image

    is the yaw angle error between the approach angle Ψa and the yaw angle Ψf of the follower, xe and yeare the position errors for the x- and y-axes and Ψe is the yaw angle error. Here, the approach angle Ψa is defined as follows [15]:

    image

    Using (16), we can obtain the following error dynamics in the body-fixed frame:

    image

    We select the virtual controls

    image

    of the follower’s surge velocity uf and the yaw velocity rf as follows:

    image

    where

    image

    and k1 and k2 are the control gains to be chosen in the stability analysis.

    Step 2: Define the error surface as

    image

    where the filtered signals uv and rv are obtained by passing the virtual controls

    image

    through the first-order filter as follows:

    image

    Here, k1 and k2 are positive constants. The time derivatives of s1 and s2 are then obtained as follows:

    image
    image

    We choose the actual controls τu and τr as follows:

    image

    where k3 and k4 are the control gains to be chosen in the stability analysis,

    image

    are, respectively, estimates of the unknown parameters φ1 and φ2, and are updated by

    image
    image

    where ?1 and ?2 are positive definite matrices.

       3.2 Stability Analysis

    In this subsection, we show that all error signals of the closedloop control system are uniformly ultimately bounded. Define the boundary layer errors as

    image

    Then, their time derivatives are

    image

    Theorem 1. Consider the underactuated AUV (1) with parametric uncertainties controlled by (23). If the proposed control system satisfies Assumption 1, and unknown parameters φ1 and φ2 are trained by the adaptation laws (24) and (25), respectively, then for V (0) μ, where μ is a positive constant, all error signals are uniformly ultimately bounded.

    Proof. We choose the Lyapunov function as follows:

    image

    where

    image

    are positive definite matrices, and

    image

    1, 2 are the estimation errors. The time derivative of (28) along with (18), (22), (26), and (27) yields

    image

    Substituting (19), (23), (24), and (25) into (29) yields

    image

    From Assumption 1, (30) can be written as

    image

    Consider a set A :=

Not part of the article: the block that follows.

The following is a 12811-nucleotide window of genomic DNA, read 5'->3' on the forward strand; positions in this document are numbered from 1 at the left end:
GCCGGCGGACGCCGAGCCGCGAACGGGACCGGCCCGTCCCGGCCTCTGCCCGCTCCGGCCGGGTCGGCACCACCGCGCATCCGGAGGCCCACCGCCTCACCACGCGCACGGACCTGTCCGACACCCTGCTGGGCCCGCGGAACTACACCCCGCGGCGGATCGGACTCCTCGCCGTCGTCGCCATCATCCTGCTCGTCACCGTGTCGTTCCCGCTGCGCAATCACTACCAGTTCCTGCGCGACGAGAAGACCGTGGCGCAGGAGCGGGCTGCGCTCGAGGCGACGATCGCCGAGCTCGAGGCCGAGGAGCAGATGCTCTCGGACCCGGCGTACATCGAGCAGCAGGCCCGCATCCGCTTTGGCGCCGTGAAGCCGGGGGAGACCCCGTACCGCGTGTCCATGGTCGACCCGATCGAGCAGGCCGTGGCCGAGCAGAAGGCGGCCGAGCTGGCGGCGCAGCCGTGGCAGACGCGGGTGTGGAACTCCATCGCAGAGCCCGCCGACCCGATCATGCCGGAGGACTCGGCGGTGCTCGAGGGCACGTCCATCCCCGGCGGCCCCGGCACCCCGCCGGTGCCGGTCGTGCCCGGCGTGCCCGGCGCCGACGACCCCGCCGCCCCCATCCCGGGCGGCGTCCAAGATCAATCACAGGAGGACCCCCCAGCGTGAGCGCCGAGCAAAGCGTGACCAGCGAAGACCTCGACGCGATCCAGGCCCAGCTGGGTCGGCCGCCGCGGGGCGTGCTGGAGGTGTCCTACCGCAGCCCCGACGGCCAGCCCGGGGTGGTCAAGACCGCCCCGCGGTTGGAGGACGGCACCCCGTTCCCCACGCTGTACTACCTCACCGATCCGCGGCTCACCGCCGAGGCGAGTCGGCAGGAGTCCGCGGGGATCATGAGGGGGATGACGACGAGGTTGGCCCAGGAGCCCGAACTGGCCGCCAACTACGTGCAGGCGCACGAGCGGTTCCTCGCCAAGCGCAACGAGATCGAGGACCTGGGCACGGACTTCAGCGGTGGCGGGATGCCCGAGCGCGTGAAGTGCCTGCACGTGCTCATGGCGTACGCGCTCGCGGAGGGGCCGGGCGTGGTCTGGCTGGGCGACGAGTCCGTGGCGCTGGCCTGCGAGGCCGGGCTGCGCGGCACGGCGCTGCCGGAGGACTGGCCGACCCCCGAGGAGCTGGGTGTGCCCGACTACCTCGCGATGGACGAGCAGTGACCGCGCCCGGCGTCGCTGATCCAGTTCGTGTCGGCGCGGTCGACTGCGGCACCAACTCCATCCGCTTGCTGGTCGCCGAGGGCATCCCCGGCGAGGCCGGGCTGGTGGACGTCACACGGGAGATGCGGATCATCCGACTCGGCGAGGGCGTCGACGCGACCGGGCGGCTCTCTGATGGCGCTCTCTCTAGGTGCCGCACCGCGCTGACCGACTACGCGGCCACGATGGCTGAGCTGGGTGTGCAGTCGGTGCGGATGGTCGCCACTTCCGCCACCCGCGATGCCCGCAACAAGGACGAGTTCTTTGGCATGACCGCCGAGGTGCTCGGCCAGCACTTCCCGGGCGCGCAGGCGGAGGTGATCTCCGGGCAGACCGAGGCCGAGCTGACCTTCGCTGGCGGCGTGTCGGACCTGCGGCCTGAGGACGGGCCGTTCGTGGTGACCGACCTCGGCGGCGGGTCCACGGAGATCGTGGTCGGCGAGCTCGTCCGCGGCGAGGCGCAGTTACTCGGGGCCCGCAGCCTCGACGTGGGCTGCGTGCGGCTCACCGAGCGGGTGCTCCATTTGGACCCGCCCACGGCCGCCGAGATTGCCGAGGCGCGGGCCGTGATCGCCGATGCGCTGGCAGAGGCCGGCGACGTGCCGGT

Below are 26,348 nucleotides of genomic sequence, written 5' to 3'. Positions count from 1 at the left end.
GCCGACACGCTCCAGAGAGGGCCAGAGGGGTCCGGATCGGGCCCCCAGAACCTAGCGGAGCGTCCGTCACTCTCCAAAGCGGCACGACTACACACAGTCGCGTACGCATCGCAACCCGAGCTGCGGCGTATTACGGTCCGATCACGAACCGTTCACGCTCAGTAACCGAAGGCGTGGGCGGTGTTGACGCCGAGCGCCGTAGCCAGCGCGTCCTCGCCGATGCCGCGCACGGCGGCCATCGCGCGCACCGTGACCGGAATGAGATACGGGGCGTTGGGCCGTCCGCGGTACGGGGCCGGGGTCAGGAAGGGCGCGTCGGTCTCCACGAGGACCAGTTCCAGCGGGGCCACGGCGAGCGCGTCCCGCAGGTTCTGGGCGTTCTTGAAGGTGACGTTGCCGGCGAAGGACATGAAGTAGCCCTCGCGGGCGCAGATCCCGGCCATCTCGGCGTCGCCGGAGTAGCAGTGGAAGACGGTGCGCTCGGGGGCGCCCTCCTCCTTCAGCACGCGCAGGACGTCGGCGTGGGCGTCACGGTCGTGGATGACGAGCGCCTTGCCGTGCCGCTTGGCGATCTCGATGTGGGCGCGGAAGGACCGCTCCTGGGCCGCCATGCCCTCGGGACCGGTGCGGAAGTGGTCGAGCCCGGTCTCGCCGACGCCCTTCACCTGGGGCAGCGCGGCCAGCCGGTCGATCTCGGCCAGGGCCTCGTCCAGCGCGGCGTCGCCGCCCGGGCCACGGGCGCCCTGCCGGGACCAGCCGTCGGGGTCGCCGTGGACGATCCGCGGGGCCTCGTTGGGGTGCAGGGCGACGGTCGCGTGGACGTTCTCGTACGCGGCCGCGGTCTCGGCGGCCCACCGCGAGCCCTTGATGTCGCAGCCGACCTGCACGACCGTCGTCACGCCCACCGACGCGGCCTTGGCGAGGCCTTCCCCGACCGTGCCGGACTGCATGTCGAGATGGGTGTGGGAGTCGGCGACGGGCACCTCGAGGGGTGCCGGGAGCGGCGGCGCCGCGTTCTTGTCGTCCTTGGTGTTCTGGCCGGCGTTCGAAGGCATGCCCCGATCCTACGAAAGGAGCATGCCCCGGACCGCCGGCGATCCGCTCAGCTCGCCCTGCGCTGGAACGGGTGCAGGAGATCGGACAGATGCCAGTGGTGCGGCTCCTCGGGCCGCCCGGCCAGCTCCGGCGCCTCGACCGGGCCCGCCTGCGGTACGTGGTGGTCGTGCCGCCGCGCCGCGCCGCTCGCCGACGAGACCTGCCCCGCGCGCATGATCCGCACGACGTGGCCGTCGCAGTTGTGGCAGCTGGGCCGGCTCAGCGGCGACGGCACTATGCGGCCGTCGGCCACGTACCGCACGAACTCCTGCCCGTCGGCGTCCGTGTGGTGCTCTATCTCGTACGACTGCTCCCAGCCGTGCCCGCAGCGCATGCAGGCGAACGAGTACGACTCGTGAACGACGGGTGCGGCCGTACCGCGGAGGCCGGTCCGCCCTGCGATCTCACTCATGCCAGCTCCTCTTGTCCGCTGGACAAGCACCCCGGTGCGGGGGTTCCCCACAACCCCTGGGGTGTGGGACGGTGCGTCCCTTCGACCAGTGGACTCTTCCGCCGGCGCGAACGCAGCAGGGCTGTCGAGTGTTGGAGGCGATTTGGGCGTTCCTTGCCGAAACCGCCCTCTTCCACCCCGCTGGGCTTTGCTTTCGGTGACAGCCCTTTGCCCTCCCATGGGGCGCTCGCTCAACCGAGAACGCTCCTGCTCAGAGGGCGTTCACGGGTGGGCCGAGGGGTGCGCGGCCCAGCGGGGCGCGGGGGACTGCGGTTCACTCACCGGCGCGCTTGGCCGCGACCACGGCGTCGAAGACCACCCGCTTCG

image

    Since the set A is compact in ?7, there exist positive constants pi such

    that

    image

    ≤ pi, i = 1, 2. Using Young’s inequality, we have

    image

    where ?i, i = 1, 2, are positive constants. If we choose

    image

    where

    image

    = 1, 2, are positive constants, then we have

    image

    where

    image

    The constant ξ1 satisfies

    image

    Multiplying (32) by eξ1t yields

    image

    Integrating (33) over [0, t] leads to

    image

    Since δ1 is bounded, it follows that all error signals are uniformly ultimately bounded.

    4. Simulation Results

    In this section, we report the results of some computer simulations that illustrate the performance of the proposed formation controller for underactuated AUVs with parametric uncertainties. The surge force and the yaw moment of the leader of the AUVs are chosen as follows:

    0 ≤ t ≤ 50, τul= 30, τrl= 0,

    50 < t ≤ 100, τul= 30, τrl= 3,

    100 < t ≤150, τul= 30, τrl= ?3,

    150 < t ≤ 200, τul= 30, τrl= 0.

    For the simulations, we select the initial conditions of the leader and the followers of the AUV as follows:

    (xl (0) , yl (0) , Ψl (0))=(0, 0, 0) ,

    (xf1 (0) , yf1 (0) , Ψf1 (0))=(?1, 0, 0) ,

    (xf2 (0) , yf2 (0) , Ψf2 (0))=(?1, 0, 0)

    where the subscript l indicates a leader and the subscript fi, i = 1, 2, indicates followers: xl, yl, and Ψl are the leader’s positions on the x -axis, y-axis, and the leader’s yaw angle, respectively. The desired formation parameters are as follows:

    ldlf1= 2;; φdlf1= 3π/=4,

    ldlf2= 2;; φdlf2= ?3π/=4.

    The control gains are chosen as K1 = 0.6, K2 = 1, K3 = 2, K4 = 3, k1=1, and k2 = 1. The parameters of the SRWNN are Ni = 3, Nw = 10, and ?1 = ?2 = diag[0.1], σ1 = σ2 = 1. The initial values of the weights are randomly given in the range of [-1,1]. Various system parameters of a typical AUV for the simulations are given in Table 1.

    Figure 2 shows the control result of formation control for the underactuated AUVs, where the trajectory of the leader (bold line) and the trajectories of the followers (dashed line and dash-dot line) are depicted. The proposed formation control algorithm requires the followers to maintain the desired distance and angle with respect to the leader. From the result of Figure 2, the followers move along the desired position with respect to the leader at the early stage of control. Figure 3 shows the actual surge velocity u, yaw velocity r, and control inputs, which are the yaw moment τr and surge force τu. The separation and bearing errors are shown in Figure 4. Each error stays in the neighborhood of zero at the early stage of control action.

    5. Conclusion

    We proposed a formation control algorithm for an underactuated AUV with parametric uncertainties. First, using the approach angle and formation error dynamics in the body-fixed frame, we solved the underactuated problem for AUVs. Second, the formation control algorithm was designed based on the leaderfollower strategy. Third, the state transformation was used to deal with off-diagonal terms resulting from the differences in shapes between the bow and stern. Next, the parametric uncertainties of the AUV were estimated by a SRWNN. Finally, the formation control algorithm was designed based on the DSC method. From the simulation results, we confirmed that the proposed control algorithm can maintain the predefined formation with good performance.